Teach Your Kids About Finance

Being a child of the 1970s I am your typical Gen-X born and raised in the U.S. with my share of vivid childhood memories. One of those memories which jumped into my head recently was the animated series called Schoolhouse Rock! These were short subjects that aired on Saturday mornings (during cartoon hours) that covered many different subjects from grammar to science to economics and even civics. If you were a kid in the 1970s you know what I’m talking about. “I’m Just a Bill” and “Conjunction Junction” anyone? These animated shorts were even mentioned and satirized in other popular Gen-X shows and movies such as “Family Guy” and “Reality Bites” (1994).

 

Why am I bringing this up today? Well, it seems that the series continued well past my childhood years and has expanded into other subjects we, as passive income earners, might also find interesting for ourselves and potentially as a tool to teach our children. Some subjects we might find interesting include a basic explanation of the stock market, budgeting and interest. You can see these short videos below.

Stock Exchange

 

Budget

 

Interest and Loans



There are many more great videos available on other financial topics such as taxes, bills and expenses and the national debt to name a few. I’m happy to have stumbled upon these animated shorts as they will come in handy in teaching baby DivHut down the road. I plan to show him these cartoons once he’s a little older.  Of course, these videos can be very interesting for adults as well.

 

Do any of you remember the Schoolhouse Rock! series from your childhood? What are some of your methods for teaching the next generation about finance? Please share below.

32 thoughts on “Teach Your Kids About Finance

    • Hi DP,

      Schoolhouse Rock! has so many great educational videos on varying topics that, I think, young and old can appreciate. I grew up on the earlier episodes and it was nice to learn that the series continued well beyond my childhood years. Glad you enjoyed.

    • Hi Stalflare,

      I would imagine that these videos were pretty much exclusive to the U.S. Nevertheless, the messages they give are universal and I wonder if there is a similar European version of Schoolhouse Rock! Thank you for commenting.

  1. Ha! Thanks for sharing those videos. As a fellow Gen Xer, they brought back great memories of sitting around watching Saturday morning cartoons with my siblings in our pajamas while eating Golden Grahams!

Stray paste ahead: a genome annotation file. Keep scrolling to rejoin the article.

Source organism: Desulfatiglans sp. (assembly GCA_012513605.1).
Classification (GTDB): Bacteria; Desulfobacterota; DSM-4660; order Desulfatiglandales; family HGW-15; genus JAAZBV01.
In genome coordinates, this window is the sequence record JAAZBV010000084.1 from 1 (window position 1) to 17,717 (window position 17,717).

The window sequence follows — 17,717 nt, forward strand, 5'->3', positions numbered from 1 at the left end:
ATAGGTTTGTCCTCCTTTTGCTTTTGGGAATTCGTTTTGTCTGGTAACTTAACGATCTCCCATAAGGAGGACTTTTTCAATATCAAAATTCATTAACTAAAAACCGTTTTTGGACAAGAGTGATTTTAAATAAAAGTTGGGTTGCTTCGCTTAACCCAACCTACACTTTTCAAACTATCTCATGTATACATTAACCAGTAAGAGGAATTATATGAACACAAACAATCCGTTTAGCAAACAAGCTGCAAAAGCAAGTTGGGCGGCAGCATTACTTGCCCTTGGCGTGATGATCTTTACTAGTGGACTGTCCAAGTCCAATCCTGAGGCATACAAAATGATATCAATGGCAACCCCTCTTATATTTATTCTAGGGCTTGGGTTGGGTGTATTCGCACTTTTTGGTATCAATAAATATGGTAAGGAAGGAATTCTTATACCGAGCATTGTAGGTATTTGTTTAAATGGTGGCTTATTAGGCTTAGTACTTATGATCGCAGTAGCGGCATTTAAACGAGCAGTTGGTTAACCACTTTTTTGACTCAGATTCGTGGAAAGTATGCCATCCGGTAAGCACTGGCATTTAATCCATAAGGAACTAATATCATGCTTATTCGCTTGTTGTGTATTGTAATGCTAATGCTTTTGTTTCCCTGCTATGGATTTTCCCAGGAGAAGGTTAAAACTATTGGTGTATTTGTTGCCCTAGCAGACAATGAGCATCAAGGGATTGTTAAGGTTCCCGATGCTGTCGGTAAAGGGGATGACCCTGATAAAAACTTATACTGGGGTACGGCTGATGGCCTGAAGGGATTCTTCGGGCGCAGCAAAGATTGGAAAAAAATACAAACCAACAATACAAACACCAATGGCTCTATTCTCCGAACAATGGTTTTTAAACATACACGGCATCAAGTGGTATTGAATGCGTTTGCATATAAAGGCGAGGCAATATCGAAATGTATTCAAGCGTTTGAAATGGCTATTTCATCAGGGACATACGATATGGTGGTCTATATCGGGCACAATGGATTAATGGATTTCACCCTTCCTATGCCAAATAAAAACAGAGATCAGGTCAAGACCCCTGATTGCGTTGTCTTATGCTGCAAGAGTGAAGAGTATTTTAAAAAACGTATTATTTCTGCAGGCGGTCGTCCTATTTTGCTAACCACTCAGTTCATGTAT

Back in the day, I think Schoolhouse Rock qualified as educational programming. Put one of those on every couple hours and they could feed us a steady diet of Super Friends, Tom & Jerry, Scooby Doo, Flintstones, and Laff-A-Lympics the rest of the morning!

    Right now, we’re trying to use games to get our children more comfortable with money, numbers, counting, etc. They are about at the age where an allowance might work also, but we have not started that yet.
    Retiring On My Terms recently posted…The Financial Advantages of Blogging About Personal FinanceMy Profile

    • Hi ROMT,

      Wow, your comment brought back a lot of Saturday morning memories for me. I remember being up at 6AM, turning the TV on (low volume) and curling up with my blanket to watch hours of cartoons with those Schoolhouse Rock! videos in between my favorite Hanna-Barbera cartoons. It can be educational videos, games or whatever you fancy to teach your kids about money and finance as long as the message gets through. I think it’s great that you are being proactive in that respect. I plan to do the same when my child is a little older. Thank you for stopping by and commenting.

  2. I remember a lot of this videos! With today’s environment with kids lacking basic financial sense I think it is time for a re-boot of some of these cartoons. If they can re-boot “Full House”, I think they can re-boot this series. I actually think teachers would love a more modern version of these classics.

    • Hi EH,

      You said it. Seems like everyone, young and old, are attached to some sort of screen these days, why not create a reboot of Schoolhouse Rock! to get the message across to the younger generation. After all, the message about finance is universal. No amount of Facebook, Snapchat, YouTube, etc. can change that fact. Thank you for sharing your thoughts.

    • Hi IP,

      Thanks for sharing those two videos. There’s definitely no shortage of great educational content online. It’s just a matter of finding the appropriate video that your child can relate to. As always, I appreciate your comment.

  3. I was recently watching an episode of Teen Titans Go! with my 9 year old and it was teaching him about pyramid schemes and investing. If you have kids you should really check them out!